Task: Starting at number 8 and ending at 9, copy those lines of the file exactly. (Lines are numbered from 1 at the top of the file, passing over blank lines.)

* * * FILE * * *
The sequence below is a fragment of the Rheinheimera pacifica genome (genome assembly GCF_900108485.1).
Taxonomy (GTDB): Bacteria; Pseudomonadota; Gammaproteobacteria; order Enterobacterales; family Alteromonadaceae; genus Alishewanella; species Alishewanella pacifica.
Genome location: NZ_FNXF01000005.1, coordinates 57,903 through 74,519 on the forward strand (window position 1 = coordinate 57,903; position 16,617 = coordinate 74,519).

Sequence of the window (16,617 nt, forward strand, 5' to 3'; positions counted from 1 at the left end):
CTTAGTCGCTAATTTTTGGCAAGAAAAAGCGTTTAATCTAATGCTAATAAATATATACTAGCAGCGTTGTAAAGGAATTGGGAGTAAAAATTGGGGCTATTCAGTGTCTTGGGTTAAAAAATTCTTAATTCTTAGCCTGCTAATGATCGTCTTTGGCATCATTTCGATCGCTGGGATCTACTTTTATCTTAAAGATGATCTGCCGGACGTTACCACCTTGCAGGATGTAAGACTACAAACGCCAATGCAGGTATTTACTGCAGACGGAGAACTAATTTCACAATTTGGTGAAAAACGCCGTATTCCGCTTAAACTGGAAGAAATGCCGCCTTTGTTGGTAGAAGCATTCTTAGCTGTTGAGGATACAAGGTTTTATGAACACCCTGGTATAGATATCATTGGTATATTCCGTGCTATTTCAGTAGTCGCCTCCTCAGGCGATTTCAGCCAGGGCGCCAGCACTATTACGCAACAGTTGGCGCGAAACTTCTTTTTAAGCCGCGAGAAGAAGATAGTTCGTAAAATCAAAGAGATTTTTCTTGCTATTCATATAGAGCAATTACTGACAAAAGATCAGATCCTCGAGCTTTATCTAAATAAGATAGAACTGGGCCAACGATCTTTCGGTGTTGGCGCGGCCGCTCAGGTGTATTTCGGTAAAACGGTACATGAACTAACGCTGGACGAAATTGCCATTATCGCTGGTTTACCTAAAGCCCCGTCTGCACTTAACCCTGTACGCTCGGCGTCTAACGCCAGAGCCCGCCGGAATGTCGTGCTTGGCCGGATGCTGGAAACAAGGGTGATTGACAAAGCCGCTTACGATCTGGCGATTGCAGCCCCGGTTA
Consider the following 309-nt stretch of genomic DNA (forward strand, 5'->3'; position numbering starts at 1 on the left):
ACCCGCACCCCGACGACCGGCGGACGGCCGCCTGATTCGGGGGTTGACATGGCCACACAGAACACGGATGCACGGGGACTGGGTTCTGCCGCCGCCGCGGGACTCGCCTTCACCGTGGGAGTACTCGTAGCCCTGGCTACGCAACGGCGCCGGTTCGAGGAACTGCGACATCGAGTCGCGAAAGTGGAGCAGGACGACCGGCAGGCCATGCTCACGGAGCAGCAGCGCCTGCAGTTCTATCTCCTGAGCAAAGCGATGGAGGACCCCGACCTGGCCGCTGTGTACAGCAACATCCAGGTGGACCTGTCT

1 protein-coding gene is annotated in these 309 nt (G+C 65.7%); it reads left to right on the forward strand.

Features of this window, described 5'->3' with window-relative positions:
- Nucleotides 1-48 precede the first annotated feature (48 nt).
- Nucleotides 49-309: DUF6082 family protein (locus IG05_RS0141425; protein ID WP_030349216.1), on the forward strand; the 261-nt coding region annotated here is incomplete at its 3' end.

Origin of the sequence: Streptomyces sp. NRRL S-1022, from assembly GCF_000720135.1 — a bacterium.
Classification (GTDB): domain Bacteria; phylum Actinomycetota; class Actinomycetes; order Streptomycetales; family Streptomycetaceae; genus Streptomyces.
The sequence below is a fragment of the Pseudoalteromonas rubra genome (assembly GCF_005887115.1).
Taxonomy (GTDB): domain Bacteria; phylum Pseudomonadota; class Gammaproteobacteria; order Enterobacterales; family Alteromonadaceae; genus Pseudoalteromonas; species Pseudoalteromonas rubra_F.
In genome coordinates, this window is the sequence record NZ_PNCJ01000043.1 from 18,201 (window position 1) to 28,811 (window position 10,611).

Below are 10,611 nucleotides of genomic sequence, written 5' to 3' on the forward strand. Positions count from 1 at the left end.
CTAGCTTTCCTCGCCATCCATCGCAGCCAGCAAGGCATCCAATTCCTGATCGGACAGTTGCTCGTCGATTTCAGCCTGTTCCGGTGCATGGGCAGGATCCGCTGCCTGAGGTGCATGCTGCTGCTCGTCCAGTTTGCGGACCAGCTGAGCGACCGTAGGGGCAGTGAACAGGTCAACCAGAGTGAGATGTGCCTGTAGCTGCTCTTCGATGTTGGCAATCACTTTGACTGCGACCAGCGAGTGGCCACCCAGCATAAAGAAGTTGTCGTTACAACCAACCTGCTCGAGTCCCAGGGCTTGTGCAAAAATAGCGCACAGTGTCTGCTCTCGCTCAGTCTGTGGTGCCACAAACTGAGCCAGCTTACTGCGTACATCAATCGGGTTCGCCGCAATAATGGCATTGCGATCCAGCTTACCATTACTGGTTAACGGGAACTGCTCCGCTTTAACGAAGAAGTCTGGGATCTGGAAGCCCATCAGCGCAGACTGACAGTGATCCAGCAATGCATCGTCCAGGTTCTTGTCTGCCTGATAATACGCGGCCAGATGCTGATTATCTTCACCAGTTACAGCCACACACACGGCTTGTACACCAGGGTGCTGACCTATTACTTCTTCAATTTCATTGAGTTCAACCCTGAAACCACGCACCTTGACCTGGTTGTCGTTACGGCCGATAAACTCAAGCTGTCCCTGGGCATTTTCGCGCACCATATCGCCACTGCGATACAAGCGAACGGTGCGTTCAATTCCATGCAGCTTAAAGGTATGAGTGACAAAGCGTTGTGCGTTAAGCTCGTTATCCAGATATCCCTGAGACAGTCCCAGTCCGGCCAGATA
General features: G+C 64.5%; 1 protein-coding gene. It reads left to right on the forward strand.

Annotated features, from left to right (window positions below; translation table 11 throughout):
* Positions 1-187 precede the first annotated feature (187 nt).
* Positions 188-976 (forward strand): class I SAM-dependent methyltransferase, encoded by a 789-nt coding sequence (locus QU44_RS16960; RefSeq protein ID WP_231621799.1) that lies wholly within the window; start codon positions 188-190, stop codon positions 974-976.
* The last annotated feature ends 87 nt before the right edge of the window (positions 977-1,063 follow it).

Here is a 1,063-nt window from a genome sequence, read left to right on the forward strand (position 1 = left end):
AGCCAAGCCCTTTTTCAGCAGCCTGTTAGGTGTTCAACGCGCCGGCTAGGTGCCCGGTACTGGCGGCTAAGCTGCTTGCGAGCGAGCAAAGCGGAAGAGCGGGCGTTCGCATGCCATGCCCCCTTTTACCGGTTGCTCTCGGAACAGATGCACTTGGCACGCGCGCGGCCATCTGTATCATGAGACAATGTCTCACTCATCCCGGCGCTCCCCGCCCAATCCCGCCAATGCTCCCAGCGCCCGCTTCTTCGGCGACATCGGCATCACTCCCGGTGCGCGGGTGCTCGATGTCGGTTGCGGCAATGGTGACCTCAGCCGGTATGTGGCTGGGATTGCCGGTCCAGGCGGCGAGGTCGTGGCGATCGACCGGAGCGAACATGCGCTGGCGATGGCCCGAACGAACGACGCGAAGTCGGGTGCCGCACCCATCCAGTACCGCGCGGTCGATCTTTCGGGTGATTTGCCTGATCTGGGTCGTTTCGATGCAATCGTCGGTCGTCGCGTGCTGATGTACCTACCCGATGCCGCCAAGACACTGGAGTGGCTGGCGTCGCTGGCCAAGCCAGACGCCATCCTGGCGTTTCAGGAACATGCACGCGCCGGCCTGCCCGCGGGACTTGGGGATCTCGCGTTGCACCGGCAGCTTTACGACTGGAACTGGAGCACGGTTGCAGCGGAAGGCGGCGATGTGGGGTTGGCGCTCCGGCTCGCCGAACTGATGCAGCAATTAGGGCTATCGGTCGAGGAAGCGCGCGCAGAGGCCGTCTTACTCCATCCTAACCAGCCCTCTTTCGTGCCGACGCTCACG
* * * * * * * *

1 protein-coding gene is annotated in these 309 nt (G+C 65.7%); it reads left to right on the forward strand.

Features of this window, described 5'->3' with window-relative positions: